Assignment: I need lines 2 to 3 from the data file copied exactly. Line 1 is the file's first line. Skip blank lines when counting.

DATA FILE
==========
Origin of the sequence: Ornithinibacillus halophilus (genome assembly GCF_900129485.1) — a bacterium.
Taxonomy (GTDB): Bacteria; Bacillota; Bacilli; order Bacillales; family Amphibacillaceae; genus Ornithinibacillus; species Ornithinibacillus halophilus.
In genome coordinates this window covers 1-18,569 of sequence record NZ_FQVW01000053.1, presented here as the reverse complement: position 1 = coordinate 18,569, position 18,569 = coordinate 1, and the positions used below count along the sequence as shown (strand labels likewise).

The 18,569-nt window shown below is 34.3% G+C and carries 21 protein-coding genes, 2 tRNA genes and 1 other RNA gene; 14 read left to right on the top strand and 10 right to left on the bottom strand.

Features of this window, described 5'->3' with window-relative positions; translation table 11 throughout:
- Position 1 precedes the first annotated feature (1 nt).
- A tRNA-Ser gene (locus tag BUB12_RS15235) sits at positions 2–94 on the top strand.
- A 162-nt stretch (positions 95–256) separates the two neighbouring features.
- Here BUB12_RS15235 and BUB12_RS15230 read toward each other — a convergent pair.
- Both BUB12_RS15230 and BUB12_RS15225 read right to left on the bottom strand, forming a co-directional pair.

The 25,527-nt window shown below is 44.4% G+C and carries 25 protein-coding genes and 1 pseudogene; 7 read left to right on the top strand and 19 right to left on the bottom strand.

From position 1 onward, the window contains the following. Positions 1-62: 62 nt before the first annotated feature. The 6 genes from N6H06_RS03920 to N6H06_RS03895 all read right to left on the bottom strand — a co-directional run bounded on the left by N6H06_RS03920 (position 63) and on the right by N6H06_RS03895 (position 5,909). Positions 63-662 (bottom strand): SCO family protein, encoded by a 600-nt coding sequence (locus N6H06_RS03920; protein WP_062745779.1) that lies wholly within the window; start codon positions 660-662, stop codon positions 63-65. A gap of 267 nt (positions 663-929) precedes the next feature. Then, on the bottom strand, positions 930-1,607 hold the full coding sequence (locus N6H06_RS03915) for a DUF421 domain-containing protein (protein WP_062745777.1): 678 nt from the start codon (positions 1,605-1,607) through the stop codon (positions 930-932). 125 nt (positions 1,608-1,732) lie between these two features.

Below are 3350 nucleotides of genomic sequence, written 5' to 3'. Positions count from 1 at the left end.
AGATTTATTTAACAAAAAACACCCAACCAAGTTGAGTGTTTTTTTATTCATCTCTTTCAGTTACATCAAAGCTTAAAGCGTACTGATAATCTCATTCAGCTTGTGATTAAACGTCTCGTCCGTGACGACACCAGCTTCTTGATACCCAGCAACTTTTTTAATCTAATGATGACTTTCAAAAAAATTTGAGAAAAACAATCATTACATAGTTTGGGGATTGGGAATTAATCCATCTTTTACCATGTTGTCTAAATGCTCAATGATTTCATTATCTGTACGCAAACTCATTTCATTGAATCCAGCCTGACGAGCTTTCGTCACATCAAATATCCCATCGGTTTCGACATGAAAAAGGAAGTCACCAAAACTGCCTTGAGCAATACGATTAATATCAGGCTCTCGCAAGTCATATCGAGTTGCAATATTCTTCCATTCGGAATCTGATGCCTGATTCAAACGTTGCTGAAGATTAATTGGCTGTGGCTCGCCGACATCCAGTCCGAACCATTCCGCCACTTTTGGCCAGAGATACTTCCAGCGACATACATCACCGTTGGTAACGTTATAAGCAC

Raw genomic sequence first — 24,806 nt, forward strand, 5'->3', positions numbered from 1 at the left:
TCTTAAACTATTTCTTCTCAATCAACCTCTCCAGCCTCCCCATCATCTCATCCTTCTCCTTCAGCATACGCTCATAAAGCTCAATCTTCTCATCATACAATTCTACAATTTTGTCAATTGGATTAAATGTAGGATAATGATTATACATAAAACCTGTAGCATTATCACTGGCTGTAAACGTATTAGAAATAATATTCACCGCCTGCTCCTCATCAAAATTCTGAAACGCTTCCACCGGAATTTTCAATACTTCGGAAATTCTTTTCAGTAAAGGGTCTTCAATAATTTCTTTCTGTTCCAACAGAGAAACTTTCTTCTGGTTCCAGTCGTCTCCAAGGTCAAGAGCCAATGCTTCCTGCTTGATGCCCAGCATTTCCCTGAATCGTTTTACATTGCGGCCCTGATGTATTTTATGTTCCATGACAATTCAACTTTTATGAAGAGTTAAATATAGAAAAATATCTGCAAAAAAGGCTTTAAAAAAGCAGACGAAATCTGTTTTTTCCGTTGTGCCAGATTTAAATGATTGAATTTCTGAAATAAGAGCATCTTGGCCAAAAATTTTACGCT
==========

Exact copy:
Taxonomy (GTDB): Bacteria; Bacillota; Bacilli; order Bacillales; family Amphibacillaceae; genus Ornithinibacillus; species Ornithinibacillus halophilus.
In genome coordinates this window covers 1-18,569 of sequence record NZ_FQVW01000053.1, presented here as the reverse complement: position 1 = coordinate 18,569, position 18,569 = coordinate 1, and the positions used below count along the sequence as shown (strand labels likewise).